Kenzo Tange was one of Japan’s most honored architects, teacher, writer and urban planner. We share a glimpse into his life and work…
“Designs of purely arbitrary nature cannot be expected to last long.”
Kenzō Tange was a well-known Japanese architect. Born on 4 September 1913 in Sakai, Japan, he was one of the most significant architects of the 20th century, combining traditional Japanese styles with modernism, and designed major buildings on five continents. His career spanned the entire second half of the twentieth century, producing numerous distinctive buildings in Tokyo, other Japanese cities and cities around the world, as well as ambitious physical plans for Tokyo and its environs.Influenced from an early age by the Swiss modernist, Le Corbusier, Tange gained international recognition in 1949 when he won the competition for the design of Hiroshima Peace Memorial Park. Tange’s work influenced a generation of architects across the world.
Tange’s interest in urban studies put him in a good position to handle post war reconstruction. In the summer of 1946 he was invited by the War Damage Rehabilitation Board to put forward a proposal for certain war damaged cities. He submitted plans for Hiroshima and Maebashi. The Hiroshima Peace Center and Park begun in 1946 made the city symbolic of the human longing for peace.
Tange was awarded first prize for a design that proposed a museum whose axis runs through the park, intersecting Peace Boulevard and the atomic bomb dome. The building is raised on massive columns, which frame the view along the structure’s axis. Architecturally, the Peace Center shows a deep understanding of traditional culture while at the same time is a signpost in the search for a modern style in Japan.
He won the Pritzker Prize in 1987 for the design; the citation described the gymnasium as “among the most beautiful buildings of the 20th century”. In that year he revealed many plans and new projects from which one was the new Tokyo City Hall Complex. Since built, the complex comprises an assembly hall, a civic plaza, a park, and two tower buildings. Others projects included the Sogetsu Center (1957), the Hanae Mori Building (1979), the Hyogo Prefecture Museum of History (1982), the Ehime Prefecture Culture Center (1985), the Toin School (1986) in Yokohama,—and new projects that are still in the design stage, such as the Yokohama Museum of Art, and the Tokyo Headquarters of the United Nations University.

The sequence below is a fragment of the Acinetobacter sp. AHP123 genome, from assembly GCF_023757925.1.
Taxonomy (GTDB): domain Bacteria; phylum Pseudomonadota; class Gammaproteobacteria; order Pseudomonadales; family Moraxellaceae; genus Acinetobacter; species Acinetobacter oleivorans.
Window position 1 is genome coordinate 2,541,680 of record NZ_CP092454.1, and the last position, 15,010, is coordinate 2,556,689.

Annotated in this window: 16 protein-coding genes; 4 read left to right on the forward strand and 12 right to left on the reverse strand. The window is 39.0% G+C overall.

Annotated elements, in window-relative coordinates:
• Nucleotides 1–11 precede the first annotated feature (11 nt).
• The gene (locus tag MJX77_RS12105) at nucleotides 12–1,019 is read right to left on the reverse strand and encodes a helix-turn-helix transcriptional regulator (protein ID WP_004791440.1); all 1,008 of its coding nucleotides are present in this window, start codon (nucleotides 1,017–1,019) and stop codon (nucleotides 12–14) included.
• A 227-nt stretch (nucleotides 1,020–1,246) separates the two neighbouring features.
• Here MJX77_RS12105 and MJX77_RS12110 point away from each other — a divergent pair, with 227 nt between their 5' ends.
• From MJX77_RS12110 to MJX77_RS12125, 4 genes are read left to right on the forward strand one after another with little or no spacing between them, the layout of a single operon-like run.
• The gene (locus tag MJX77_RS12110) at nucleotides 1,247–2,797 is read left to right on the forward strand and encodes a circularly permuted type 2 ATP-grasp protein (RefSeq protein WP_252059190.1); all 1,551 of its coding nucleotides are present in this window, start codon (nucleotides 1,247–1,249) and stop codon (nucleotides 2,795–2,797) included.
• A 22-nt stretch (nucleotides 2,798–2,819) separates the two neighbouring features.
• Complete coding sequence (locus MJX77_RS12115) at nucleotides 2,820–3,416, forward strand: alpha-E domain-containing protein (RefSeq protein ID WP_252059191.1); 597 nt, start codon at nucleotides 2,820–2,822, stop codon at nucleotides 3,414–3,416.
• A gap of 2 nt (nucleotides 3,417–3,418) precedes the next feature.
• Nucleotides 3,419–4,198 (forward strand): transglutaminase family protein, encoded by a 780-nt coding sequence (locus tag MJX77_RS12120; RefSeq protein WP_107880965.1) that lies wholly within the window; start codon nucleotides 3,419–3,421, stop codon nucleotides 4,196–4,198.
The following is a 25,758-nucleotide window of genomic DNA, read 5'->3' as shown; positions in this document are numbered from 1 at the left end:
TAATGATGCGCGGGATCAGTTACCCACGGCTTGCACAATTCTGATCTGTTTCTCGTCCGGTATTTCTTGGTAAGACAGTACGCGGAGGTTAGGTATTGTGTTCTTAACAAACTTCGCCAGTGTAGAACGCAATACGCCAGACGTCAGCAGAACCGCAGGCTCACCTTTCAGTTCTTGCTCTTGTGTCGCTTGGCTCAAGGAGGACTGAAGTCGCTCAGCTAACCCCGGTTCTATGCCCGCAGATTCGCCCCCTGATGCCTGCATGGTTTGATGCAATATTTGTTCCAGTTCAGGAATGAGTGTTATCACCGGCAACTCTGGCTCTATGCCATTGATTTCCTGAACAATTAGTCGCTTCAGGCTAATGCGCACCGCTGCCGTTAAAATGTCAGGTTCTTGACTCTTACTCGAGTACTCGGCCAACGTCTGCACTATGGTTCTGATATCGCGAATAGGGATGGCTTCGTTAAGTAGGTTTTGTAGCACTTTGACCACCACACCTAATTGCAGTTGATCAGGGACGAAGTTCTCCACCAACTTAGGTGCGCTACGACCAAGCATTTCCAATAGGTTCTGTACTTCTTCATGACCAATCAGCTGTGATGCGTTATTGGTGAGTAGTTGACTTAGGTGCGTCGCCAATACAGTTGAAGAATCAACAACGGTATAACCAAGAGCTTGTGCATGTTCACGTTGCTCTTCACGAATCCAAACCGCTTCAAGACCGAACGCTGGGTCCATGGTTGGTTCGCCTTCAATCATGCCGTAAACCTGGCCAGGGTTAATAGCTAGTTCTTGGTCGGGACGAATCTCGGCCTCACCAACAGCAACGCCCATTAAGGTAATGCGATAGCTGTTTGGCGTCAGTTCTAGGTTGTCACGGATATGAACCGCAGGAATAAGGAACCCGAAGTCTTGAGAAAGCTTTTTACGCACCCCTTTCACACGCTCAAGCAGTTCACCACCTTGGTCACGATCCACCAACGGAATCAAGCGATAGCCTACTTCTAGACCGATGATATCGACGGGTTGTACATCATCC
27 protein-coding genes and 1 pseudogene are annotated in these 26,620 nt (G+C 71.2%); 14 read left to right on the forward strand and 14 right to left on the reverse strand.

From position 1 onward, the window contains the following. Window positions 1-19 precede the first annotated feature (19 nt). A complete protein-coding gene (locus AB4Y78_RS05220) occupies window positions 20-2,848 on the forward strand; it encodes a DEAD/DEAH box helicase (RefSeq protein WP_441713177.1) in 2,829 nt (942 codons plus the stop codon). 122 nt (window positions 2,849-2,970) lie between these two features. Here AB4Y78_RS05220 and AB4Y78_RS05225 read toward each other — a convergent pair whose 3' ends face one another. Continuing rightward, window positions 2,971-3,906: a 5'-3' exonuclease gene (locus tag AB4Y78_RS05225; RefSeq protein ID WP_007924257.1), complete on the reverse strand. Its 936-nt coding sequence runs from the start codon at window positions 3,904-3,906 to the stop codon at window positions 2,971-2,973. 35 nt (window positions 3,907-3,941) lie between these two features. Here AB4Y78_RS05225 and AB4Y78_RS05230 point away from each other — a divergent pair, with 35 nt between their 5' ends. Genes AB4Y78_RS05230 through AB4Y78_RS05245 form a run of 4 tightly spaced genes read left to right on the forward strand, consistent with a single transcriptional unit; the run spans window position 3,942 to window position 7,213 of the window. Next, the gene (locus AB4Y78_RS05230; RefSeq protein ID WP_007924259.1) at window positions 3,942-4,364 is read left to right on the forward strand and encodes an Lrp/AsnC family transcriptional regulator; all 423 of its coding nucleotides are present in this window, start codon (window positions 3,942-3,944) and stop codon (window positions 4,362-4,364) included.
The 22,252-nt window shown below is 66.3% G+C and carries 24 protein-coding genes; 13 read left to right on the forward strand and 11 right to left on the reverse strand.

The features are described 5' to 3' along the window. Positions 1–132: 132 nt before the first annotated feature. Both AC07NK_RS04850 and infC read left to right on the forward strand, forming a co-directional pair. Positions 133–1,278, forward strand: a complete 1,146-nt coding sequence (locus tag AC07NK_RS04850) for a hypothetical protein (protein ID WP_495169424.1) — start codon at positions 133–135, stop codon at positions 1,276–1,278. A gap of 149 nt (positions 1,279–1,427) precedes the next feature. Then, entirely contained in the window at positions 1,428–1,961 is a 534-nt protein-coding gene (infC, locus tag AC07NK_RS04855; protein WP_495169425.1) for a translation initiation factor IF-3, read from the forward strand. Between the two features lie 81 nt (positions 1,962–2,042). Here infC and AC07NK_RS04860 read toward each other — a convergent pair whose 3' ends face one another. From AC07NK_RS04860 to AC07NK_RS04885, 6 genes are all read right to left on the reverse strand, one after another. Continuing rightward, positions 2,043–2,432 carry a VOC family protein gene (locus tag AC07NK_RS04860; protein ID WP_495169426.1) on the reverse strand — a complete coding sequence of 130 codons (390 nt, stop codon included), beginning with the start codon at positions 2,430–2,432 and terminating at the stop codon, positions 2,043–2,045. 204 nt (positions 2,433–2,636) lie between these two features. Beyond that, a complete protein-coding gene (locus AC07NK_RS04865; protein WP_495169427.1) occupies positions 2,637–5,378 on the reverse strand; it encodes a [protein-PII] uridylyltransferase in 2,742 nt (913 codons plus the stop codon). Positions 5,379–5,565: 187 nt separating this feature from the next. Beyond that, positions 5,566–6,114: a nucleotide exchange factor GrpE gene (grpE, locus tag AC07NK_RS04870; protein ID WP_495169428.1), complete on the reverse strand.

Tange’s only completed project in the United States, to date, is his expansion of the Minneapolis Art Museum, originally designed in 1911 by McKim Mead & White in the neoclassic style. Completed in 1975, the expansion, almost doubling the size of the original 120,000 square foot structure, was accomplished with large symmetrical wings.
Other works outside of Japan included major buildings in Singapore: the Overseas Union Bank, the GB Building, the Telecommunications Centre, and the Nanyang Technological Institute. In all of his projects, there is a recurrent theme that Tange has verbalized, “Architecture must have something that appeals to the human heart, but even then, basic forms, spaces and appearances must be logical. Creative work is expressed in our time as a union of technology and humanity. The role of tradition is that of a catalyst, which furthers a chemical reaction, but is no longer detectable in the end result. Tradition can, to be sure, participate in a creation, but it can no longer be creative itself.”
In addition to his architectural practice, Kenzo Tange has been a guest professor at Massachusetts Institute of Technology, as well as a lecturer at Harvard, Yale, Princeton, Washington University, Illinois Institute of Technology, the University of California at Berkeley, and the Universities of Alabama and Toronto. He died on 22, March, 2005 at the age of 91. He will be remembered for his role in the building of modern japan from the ashes of World War II and the Olympic games stadium of 1965.
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